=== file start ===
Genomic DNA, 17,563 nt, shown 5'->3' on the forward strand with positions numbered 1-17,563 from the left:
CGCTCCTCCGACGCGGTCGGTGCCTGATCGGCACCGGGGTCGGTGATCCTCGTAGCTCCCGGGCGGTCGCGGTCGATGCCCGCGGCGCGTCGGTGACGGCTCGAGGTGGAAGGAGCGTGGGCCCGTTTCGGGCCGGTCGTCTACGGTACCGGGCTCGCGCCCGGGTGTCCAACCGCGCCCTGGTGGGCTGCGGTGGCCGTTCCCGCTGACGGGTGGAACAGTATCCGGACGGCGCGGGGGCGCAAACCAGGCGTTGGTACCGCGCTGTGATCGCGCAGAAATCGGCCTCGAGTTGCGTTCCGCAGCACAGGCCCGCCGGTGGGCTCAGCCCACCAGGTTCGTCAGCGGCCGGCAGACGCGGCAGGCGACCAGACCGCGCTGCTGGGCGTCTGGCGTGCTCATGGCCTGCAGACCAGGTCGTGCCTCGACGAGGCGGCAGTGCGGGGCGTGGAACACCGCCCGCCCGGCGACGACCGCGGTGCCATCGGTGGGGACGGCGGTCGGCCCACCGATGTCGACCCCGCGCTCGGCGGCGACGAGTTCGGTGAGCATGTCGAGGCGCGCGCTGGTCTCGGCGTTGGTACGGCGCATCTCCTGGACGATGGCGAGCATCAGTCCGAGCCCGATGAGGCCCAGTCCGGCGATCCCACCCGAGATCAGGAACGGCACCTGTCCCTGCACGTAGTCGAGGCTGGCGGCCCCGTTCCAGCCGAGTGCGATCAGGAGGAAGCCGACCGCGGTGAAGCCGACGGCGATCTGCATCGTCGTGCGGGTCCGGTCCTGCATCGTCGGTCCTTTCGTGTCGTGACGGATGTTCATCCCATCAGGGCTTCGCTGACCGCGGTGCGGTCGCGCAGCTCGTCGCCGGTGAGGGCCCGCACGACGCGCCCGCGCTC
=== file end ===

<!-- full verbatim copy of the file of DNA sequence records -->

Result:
Genomic DNA, 17,563 nt, shown 5'->3' on the forward strand with positions numbered 1-17,563 from the left:
CGCTCCTCCGACGCGGTCGGTGCCTGATCGGCACCGGGGTCGGTGATCCTCGTAGCTCCCGGGCGGTCGCGGTCGATGCCCGCGGCGCGTCGGTGACGGCTCGAGGTGGAAGGAGCGTGGGCCCGTTTCGGGCCGGTCGTCTACGGTACCGGGCTCGCGCCCGGGTGTCCAACCGCGCCCTGGTGGGCTGCGGTGGCCGTTCCCGCTGACGGGTGGAACAGTATCCGGACGGCGCGGGGGCGCAAACCAGGCGTTGGTACCGCGCTGTGATCGCGCAGAAATCGGCCTCGAGTTGCGTTCCGCAGCACAGGCCCGCCGGTGGGCTCAGCCCACCAGGTTCGTCAGCGGCCGGCAGACGCGGCAGGCGACCAGACCGCGCTGCTGGGCGTCTGGCGTGCTCATGGCCTGCAGACCAGGTCGTGCCTCGACGAGGCGGCAGTGCGGGGCGTGGAACACCGCCCGCCCGGCGACGACCGCGGTGCCATCGGTGGGGACGGCGGTCGGCCCACCGATGTCGACCCCGCGCTCGGCGGCGACGAGTTCGGTGAGCATGTCGAGGCGCGCGCTGGTCTCGGCGTTGGTACGGCGCATCTCCTGGACGATGGCGAGCATCAGTCCGAGCCCGATGAGGCCCAGTCCGGCGATCCCACCCGAGATCAGGAACGGCACCTGTCCCTGCACGTAGTCGAGGCTGGCGGCCCCGTTCCAGCCGAGTGCGATCAGGAGGAAGCCGACCGCGGTGAAGCCGACGGCGATCTGCATCGTCGTGCGGGTCCGGTCCTGCATCGTCGGTCCTTTCGTGTCGTGACGGATGTTCATCCCATCAGGGCTTCGCTGACCGCGGTGCGGTCGCGCAGCTCGTCGCCGGTGAGGGCCCGCACGACGCGCCCGCGCTC